Optimisation of Cardiac Resynchronisation Therapy with MultiPoint™ Pacing

Issue Edition
 
Received
11 November 2015
Accepted
24 November 2015
Editorial Process

Cardiac resynchronisation therapy (CRT) with biventricular pacing is an effective therapy in patients with advanced heart failure (HF) symptoms (New York Heart Association [NYHA] Class III or IV), an ejection fraction (EF) of 35 % or less and an intraventricular conduction delay (IVCD) of 120 ms or more.1–3 CRT has also been shown to be effective for the prevention of HF in relatively asymptomatic patients with wide QRS.4 However, CRT is underutilised among eligible patients.5 Approximately one-third of patients do not respond to CRT due to various factors, including anatomic difficulties and suboptimal lead placement. To increase the effectiveness of CRT, several experts have hypothesised that pacing at multiple left ventricular (LV) sites may provide more effective resynchronisation. A new approach involving MultiPoint™ pacing with the use of a single quadripolar lead (Quartet™ lead; St Jude Medical, St Paul, MN, US) has recently been proposed. This lead integrates four pacing electrodes, increasing the options in device programming. In order to present an overview of research to date on this technology, a satellite symposium, supported by St Jude Medical and chaired by Dr Antonio Curnis (Brescia, Italy), was held at the European Heart Rhythm Association (EHRA) Europace conference held in Milan, Italy, in June 2015.

Abstract

Cardiac resynchronisation therapy (CRT) using biventricular pacing is an established therapy for impairment of left ventricular (LV) systolic function in patients with heart failure (HF). Although technological advances have improved outcomes in patients undergoing biventricular pacing, the optimal placement of pacing leads remains challenging, and approximately one third of patients have no response to CRT. This may be due to patient selection and lead placement. Electrical mapping can greatly improve outcomes in CRT and increase the number of patients who derive benefit from the procedure. MultiPoint™ pacing (St Jude Medical, St Paul, MN, US) using a quadripolar lead increases the possibility of finding the best pacing site. In clinical studies, use of MultiPoint pacing in HF patients undergoing CRT has been associated with haemodynamic and clinical benefits compared with conventional biventricular pacing, and these benefits have been sustained at 12 months. This article describes the proceedings of a satellite symposium held at the European Heart Rhythm Association (EHRA) Europace conference held in Milan, Italy, in June 2015.

Keywords
Heart failure, cardiac resynchronisation, MultiPoint pacing
Disclosure
Dr Curnis has received fees from Medtronic Inc, Biotronik,St Jude Medical, Boston Scientific, Sorin Liva Nova and Spectranetics; Dr O’Donnell has received fellowship support from Medtronic Inc and St Jude Medical, advisory booard fees from St Jude Medical and Metronic and speakers fees from Medtronic Inc, St Jude Medical, Boston Scientific, Boehringer Ingelheim and Merit Medical; Dr Kloppe has received consulting fees from Medtronic Inc and St Jude Medical, and lecture fees from Medtronic Inc, Boston Scientific and St. Jude Medical; Dr Calovic has received speakers fees from St Jude Medical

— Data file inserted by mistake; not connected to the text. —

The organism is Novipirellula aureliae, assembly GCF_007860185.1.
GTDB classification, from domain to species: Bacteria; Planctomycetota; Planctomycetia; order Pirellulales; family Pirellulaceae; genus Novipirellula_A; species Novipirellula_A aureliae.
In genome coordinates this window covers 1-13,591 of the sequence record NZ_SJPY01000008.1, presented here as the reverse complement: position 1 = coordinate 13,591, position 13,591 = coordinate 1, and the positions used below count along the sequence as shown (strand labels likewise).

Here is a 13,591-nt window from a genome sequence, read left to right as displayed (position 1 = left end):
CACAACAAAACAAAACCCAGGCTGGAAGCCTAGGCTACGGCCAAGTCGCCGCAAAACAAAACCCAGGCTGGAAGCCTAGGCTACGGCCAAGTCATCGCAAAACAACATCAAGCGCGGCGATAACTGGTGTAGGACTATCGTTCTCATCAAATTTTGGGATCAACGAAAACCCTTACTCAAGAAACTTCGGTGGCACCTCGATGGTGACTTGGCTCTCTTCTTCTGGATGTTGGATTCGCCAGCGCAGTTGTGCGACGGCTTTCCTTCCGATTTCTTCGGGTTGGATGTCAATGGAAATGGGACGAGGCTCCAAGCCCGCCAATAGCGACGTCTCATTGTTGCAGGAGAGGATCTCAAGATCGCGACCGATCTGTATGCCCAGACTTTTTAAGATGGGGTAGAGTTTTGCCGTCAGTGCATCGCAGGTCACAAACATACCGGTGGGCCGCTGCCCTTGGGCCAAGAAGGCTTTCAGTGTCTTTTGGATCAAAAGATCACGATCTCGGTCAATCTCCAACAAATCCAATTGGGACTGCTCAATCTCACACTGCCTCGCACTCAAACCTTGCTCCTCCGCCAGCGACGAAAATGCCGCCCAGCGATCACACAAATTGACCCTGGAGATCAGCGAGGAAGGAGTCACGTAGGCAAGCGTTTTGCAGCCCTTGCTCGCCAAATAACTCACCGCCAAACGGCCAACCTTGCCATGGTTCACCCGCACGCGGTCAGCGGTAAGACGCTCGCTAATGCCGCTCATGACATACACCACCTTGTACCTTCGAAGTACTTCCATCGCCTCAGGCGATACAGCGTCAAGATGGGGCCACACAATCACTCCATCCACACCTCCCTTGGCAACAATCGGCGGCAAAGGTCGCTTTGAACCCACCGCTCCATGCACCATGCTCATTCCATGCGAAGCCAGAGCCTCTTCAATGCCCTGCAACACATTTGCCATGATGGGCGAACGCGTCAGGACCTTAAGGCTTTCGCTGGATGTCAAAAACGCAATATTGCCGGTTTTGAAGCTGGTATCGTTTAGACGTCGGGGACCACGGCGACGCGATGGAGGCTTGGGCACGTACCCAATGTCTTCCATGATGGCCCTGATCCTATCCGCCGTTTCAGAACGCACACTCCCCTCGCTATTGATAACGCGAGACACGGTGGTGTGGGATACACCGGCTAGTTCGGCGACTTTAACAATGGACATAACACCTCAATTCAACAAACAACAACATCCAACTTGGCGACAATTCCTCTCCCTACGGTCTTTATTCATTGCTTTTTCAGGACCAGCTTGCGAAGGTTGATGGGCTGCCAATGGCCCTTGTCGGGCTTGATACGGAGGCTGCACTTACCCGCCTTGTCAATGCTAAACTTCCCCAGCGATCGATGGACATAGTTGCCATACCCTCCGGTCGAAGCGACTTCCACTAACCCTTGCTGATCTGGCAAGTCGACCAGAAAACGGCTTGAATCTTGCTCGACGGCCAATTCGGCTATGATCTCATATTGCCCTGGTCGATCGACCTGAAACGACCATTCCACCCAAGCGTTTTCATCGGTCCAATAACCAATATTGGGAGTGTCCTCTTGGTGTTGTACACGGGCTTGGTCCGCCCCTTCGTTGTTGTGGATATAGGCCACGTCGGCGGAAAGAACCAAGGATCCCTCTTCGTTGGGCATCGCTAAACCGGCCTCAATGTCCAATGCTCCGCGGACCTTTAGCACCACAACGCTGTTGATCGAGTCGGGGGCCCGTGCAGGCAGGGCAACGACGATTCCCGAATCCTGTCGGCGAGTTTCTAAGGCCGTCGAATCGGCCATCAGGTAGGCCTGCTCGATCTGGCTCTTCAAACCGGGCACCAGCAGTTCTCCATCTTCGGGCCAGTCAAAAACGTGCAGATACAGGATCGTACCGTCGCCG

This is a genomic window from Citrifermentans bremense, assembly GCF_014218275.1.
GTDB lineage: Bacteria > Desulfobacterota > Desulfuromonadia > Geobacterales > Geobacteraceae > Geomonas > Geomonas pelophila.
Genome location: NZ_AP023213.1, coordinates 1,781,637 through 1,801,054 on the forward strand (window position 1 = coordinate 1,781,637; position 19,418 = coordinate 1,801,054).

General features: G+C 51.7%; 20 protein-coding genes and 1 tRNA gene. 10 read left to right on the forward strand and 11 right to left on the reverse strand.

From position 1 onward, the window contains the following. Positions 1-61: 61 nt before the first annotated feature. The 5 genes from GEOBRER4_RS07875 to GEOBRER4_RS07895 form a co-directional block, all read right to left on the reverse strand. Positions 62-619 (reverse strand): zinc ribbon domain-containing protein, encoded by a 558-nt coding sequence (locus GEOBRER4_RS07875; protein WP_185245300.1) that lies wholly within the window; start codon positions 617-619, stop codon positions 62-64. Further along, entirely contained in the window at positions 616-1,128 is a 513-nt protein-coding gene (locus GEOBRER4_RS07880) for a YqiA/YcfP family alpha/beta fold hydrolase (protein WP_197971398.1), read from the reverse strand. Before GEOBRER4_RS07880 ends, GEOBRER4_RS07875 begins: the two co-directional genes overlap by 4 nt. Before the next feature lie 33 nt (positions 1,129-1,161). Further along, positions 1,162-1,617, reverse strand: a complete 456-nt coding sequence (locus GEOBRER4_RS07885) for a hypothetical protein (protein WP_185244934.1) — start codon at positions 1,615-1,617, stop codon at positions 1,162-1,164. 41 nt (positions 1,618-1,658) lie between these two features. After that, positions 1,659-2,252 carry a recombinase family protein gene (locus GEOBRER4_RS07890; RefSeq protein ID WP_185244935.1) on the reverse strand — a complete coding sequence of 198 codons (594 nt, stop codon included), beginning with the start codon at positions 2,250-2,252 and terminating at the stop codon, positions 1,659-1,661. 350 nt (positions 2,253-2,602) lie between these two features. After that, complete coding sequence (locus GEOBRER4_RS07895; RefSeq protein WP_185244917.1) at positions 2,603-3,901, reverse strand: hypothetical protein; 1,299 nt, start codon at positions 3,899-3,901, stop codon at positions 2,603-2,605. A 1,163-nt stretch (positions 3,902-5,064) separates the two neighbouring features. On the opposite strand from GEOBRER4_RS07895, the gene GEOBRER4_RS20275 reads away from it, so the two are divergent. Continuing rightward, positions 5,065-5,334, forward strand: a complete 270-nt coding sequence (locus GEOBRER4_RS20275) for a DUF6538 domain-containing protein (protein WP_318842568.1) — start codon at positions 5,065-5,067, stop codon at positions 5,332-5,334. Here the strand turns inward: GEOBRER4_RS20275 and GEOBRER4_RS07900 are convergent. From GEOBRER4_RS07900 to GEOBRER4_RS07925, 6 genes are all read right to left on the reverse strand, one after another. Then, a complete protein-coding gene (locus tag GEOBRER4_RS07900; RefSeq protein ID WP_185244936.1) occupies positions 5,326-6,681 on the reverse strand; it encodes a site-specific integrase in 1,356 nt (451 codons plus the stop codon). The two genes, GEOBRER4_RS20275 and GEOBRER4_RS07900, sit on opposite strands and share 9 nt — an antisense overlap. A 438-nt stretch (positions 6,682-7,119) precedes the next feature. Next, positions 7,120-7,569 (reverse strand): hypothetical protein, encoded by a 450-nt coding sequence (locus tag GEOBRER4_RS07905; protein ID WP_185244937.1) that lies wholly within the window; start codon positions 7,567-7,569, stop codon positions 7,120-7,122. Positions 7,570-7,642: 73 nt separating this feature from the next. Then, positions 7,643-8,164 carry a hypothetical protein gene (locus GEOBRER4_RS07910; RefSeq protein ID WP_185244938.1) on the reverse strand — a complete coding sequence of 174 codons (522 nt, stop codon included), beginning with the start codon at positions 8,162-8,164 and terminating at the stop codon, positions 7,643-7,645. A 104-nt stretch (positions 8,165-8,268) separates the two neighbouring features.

Citation
Arrhythmia & Electrophysiology Review 2015;4(3 Suppl 1):1-8
DOI
https://doi.org/10.15420/aer.2015.4.3.S1
Support
This supplement is based on the proceedings of a St Jude Medical satellite symposium held at the EHRA Europace conference, Milan, Italy in June 2015. This report was written by a medical writer, Katrina Mountfort, and the participants all reviewed and app
Electrical Mapping to Optimise Heart Failure Outcomes Following Cardiac Resynchronisation Therapy

Dr O’Donnell began by stating that the response to CRT is suboptimal and a significant proportion of the poor response to CRT is due to poor positioning of the LV leads. In a typical left bundle branch block (LBBB), the response to routine CRT is 60 to 70 %, with an 8 % improvement in EF. Most physicians consider this a good response rate. However, if CRT is electrically mapped, outcomes can be further improved to yield an 80 % response rate and 12 % improvement in EF.

In order to improve CRT outcomes, we need to consider the factors that influence the response. These include patient selection: an increasingly smaller group are becoming eligible for CRT, meaning that a significant number of patients with HF are missing out on a treatment that may benefit them. Prior to electrical mapping, patients with atypical LBBB had a poor chance of responding to CRT. Randomised studies show response rates of around 40 % and EF improvements of 3%. Electrically mapped CRT nearly doubles the response in these patients (response rate 75 % and an 11 % improvement in EF).6

Patients with other conduction abnormalities, including a narrow QRS, right bundle branch block (RBBB) and non-specific IVCDs (NIVCD) have also typically been excluded from CRT. Many consider that traditional CRT is ineffective for these patients; in cases of narrow QRS, response rate is negligible with no improvement in EF.7 However, with electrically mapped CRT, the response rate is 65 % and the EF improves by 8 %. The same is true of RBBB/NIVCD, where electrically mapped CRT can give responses of 60 % with an EF improvement of 6 %.8